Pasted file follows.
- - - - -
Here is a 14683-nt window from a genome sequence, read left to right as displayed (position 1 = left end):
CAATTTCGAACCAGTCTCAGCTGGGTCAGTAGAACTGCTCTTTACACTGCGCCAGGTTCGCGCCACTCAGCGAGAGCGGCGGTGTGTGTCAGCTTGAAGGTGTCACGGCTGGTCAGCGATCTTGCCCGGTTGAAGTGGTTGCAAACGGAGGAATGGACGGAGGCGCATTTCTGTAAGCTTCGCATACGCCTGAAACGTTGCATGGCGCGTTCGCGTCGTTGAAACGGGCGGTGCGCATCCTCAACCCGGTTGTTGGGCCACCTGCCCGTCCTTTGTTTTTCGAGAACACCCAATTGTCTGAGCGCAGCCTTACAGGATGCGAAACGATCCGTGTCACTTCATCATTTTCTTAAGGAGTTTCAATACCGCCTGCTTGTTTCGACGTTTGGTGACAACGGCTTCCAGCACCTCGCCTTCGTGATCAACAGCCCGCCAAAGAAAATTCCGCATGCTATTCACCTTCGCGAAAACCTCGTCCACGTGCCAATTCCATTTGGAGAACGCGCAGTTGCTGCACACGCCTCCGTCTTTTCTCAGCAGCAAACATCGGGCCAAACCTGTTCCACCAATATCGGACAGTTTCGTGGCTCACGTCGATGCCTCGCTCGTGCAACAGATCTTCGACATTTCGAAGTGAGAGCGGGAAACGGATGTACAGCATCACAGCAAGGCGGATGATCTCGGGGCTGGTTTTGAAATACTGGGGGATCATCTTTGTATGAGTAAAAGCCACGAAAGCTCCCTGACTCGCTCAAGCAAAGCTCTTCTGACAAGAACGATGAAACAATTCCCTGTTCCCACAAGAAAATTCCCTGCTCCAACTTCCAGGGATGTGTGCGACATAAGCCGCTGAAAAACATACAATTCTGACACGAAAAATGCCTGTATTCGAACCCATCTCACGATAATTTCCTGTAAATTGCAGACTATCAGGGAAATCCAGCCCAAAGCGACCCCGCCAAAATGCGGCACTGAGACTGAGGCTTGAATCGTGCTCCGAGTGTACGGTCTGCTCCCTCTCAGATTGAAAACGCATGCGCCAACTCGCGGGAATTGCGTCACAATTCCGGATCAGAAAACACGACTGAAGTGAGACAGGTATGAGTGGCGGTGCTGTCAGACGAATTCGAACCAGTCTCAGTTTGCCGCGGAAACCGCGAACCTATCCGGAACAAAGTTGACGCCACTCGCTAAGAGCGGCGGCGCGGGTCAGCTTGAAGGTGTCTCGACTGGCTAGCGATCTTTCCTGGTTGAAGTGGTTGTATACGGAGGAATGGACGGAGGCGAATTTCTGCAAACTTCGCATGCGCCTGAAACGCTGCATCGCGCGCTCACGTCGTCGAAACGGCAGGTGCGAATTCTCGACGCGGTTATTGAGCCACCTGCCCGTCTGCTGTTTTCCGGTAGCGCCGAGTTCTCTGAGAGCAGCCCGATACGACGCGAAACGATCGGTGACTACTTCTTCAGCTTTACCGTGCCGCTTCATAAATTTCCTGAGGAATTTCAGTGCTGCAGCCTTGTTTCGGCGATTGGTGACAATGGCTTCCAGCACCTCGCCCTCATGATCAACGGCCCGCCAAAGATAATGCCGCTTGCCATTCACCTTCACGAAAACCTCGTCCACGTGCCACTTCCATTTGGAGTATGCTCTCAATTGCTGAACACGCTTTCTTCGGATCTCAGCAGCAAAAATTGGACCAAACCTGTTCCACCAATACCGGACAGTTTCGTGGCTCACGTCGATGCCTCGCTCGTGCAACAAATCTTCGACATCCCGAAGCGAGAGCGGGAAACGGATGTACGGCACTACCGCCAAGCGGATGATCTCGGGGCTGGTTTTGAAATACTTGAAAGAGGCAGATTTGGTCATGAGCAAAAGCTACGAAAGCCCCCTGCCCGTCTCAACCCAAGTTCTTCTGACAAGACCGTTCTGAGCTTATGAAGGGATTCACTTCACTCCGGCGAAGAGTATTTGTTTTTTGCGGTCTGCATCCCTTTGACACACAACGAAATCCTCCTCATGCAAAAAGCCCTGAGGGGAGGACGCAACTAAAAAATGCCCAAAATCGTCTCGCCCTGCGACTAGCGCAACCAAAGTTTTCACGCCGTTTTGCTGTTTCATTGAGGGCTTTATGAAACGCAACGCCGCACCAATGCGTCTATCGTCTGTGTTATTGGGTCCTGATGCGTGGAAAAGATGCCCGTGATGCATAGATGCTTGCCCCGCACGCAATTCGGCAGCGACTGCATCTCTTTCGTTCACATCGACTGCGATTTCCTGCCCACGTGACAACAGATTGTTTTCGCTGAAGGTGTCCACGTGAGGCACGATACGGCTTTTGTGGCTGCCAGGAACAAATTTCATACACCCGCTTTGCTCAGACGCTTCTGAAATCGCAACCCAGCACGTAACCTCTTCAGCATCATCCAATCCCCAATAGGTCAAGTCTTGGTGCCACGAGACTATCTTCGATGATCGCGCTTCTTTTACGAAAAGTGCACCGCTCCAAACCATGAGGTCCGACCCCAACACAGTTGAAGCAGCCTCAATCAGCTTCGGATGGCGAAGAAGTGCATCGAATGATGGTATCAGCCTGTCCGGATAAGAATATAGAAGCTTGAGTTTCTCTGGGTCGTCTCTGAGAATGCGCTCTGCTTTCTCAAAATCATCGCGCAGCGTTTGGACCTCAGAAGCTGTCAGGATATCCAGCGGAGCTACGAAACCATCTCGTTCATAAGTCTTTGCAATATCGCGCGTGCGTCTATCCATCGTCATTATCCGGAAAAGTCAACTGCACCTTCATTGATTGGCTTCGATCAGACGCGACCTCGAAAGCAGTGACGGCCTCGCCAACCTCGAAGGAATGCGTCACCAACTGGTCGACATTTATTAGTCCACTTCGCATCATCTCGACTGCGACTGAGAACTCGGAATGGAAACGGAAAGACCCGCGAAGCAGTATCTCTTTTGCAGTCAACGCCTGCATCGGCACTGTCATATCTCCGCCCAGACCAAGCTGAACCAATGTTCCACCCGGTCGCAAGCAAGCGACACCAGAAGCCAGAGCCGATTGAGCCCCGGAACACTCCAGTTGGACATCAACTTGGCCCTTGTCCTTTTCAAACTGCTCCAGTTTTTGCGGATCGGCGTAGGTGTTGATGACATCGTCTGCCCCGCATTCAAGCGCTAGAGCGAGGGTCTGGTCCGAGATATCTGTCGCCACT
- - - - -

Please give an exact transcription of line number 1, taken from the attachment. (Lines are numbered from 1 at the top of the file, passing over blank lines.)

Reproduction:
Here is a 14683-nt window from a genome sequence, read left to right as displayed (position 1 = left end):